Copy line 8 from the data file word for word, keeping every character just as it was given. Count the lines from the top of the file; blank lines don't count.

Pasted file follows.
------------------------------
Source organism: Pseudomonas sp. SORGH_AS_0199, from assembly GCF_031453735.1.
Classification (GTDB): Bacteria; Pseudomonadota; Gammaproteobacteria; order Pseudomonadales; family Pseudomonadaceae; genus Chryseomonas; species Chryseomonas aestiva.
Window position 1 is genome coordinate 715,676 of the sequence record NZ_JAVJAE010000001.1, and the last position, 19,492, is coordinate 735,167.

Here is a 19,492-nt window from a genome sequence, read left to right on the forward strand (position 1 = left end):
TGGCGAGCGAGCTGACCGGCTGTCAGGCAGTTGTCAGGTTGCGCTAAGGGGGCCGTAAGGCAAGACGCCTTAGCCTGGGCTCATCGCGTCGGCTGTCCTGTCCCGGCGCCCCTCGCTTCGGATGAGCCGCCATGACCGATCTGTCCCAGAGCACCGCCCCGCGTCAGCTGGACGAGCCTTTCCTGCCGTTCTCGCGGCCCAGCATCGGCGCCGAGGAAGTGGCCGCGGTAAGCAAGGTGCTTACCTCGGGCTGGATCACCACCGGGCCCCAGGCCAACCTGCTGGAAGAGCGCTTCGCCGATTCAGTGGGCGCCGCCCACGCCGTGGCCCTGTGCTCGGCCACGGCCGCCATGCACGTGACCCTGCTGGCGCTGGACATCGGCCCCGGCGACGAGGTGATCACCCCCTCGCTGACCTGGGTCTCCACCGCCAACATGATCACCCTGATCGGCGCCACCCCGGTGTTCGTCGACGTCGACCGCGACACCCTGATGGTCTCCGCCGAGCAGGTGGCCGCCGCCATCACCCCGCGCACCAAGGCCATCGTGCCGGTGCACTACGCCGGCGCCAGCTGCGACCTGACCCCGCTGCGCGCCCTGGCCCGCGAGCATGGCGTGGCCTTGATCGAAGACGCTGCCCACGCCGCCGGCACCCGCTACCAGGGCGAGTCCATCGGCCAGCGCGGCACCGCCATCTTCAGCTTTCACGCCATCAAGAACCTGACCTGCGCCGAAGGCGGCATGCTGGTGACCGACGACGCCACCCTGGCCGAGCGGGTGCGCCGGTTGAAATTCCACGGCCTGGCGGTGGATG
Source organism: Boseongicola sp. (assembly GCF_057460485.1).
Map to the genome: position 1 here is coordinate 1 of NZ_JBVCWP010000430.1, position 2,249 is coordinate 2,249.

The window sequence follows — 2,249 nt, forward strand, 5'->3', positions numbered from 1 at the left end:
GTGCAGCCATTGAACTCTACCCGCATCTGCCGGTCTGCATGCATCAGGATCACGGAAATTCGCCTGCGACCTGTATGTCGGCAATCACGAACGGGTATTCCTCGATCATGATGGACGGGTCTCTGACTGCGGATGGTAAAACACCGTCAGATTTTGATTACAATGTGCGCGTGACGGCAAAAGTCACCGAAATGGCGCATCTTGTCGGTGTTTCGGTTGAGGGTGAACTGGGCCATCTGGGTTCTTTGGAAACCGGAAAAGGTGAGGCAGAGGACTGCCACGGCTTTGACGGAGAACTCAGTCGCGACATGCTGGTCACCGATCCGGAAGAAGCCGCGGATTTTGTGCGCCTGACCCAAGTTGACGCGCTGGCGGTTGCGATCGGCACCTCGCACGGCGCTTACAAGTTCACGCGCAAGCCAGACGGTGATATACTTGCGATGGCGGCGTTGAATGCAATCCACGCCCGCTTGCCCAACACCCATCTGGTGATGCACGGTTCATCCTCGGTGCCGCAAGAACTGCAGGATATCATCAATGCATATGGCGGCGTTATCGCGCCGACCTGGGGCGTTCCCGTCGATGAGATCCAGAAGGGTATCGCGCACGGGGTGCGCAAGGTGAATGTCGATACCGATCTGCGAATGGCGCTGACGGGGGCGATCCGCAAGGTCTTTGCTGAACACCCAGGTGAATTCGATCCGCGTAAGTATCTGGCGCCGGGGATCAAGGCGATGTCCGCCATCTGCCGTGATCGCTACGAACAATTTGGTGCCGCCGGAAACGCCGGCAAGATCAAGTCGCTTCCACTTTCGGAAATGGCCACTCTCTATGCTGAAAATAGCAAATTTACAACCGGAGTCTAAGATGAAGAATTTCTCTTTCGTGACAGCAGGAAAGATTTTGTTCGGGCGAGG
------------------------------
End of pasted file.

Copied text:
The window sequence follows — 2,249 nt, forward strand, 5'->3', positions numbered from 1 at the left end: